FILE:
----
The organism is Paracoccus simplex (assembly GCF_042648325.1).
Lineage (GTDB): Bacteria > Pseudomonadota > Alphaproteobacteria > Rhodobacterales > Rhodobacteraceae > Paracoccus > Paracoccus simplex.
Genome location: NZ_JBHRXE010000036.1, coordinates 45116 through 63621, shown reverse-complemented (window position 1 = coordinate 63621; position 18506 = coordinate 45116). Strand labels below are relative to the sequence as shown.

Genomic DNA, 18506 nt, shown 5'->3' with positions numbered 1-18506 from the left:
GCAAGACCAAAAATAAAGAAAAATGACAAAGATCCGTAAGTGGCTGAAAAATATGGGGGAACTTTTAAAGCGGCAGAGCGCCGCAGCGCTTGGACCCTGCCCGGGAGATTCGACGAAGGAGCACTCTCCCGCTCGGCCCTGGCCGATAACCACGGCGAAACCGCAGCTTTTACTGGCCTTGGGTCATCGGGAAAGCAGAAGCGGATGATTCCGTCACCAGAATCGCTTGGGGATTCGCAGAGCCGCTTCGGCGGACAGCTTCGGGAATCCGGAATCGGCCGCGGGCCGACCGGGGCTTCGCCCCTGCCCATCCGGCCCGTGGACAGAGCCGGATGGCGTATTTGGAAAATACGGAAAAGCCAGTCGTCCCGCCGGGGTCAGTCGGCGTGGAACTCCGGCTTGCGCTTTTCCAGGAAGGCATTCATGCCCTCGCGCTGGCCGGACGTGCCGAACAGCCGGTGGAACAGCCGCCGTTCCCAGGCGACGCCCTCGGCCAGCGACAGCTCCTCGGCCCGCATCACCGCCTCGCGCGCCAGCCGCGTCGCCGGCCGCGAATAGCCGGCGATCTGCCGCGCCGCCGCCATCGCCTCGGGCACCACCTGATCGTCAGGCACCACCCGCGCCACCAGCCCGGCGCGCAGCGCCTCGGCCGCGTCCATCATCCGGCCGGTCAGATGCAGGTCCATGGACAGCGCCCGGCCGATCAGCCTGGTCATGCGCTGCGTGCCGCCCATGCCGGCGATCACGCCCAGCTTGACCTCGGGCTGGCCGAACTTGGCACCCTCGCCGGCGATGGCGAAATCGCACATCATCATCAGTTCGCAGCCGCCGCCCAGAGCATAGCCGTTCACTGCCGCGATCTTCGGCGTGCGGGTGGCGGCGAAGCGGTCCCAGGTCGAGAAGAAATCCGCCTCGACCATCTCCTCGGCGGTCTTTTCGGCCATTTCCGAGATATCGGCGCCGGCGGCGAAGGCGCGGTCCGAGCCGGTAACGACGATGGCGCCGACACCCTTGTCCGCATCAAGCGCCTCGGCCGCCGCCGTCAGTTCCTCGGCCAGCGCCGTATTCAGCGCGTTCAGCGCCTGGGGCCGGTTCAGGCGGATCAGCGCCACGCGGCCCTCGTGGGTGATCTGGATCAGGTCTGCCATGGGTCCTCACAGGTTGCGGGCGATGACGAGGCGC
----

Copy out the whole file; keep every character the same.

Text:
The organism is Paracoccus simplex (assembly GCF_042648325.1).
Lineage (GTDB): Bacteria > Pseudomonadota > Alphaproteobacteria > Rhodobacterales > Rhodobacteraceae > Paracoccus > Paracoccus simplex.
Genome location: NZ_JBHRXE010000036.1, coordinates 45116 through 63621, shown reverse-complemented (window position 1 = coordinate 63621; position 18506 = coordinate 45116). Strand labels below are relative to the sequence as shown.

Genomic DNA, 18506 nt, shown 5'->3' with positions numbered 1-18506 from the left:
GCAAGACCAAAAATAAAGAAAAATGACAAAGATCCGTAAGTGGCTGAAAAATATGGGGGAACTTTTAAAGCGGCAGAGCGCCGCAGCGCTTGGACCCTGCCCGGGAGATTCGACGAAGGAGCACTCTCCCGCTCGGCCCTGGCCGATAACCACGGCGAAACCGCAGCTTTTACTGGCCTTGGGTCATCGGGAAAGCAGAAGCGGATGATTCCGTCACCAGAATCGCTTGGGGATTCGCAGAGCCGCTTCGGCGGACAGCTTCGGGAATCCGGAATCGGCCGCGGGCCGACCGGGGCTTCGCCCCTGCCCATCCGGCCCGTGGACAGAGCCGGATGGCGTATTTGGAAAATACGGAAAAGCCAGTCGTCCCGCCGGGGTCAGTCGGCGTGGAACTCCGGCTTGCGCTTTTCCAGGAAGGCATTCATGCCCTCGCGCTGGCCGGACGTGCCGAACAGCCGGTGGAACAGCCGCCGTTCCCAGGCGACGCCCTCGGCCAGCGACAGCTCCTCGGCCCGCATCACCGCCTCGCGCGCCAGCCGCGTCGCCGGCCGCGAATAGCCGGCGATCTGCCGCGCCGCCGCCATCGCCTCGGGCACCACCTGATCGTCAGGCACCACCCGCGCCACCAGCCCGGCGCGCAGCGCCTCGGCCGCGTCCATCATCCGGCCGGTCAGATGCAGGTCCATGGACAGCGCCCGGCCGATCAGCCTGGTCATGCGCTGCGTGCCGCCCATGCCGGCGATCACGCCCAGCTTGACCTCGGGCTGGCCGAACTTGGCACCCTCGCCGGCGATGGCGAAATCGCACATCATCATCAGTTCGCAGCCGCCGCCCAGAGCATAGCCGTTCACTGCCGCGATCTTCGGCGTGCGGGTGGCGGCGAAGCGGTCCCAGGTCGAGAAGAAATCCGCCTCGACCATCTCCTCGGCGGTCTTTTCGGCCATTTCCGAGATATCGGCGCCGGCGGCGAAGGCGCGGTCCGAGCCGGTAACGACGATGGCGCCGACACCCTTGTCCGCATCAAGCGCCTCGGCCGCCGCCGTCAGTTCCTCGGCCAGCGCCGTATTCAGCGCGTTCAGCGCCTGGGGCCGGTTCAGGCGGATCAGCGCCACGCGGCCCTCGTGGGTGATCTGGATCAGGTCTGCCATGGGTCCTCACAGGTTGCGGGCGATGACGAGGCGC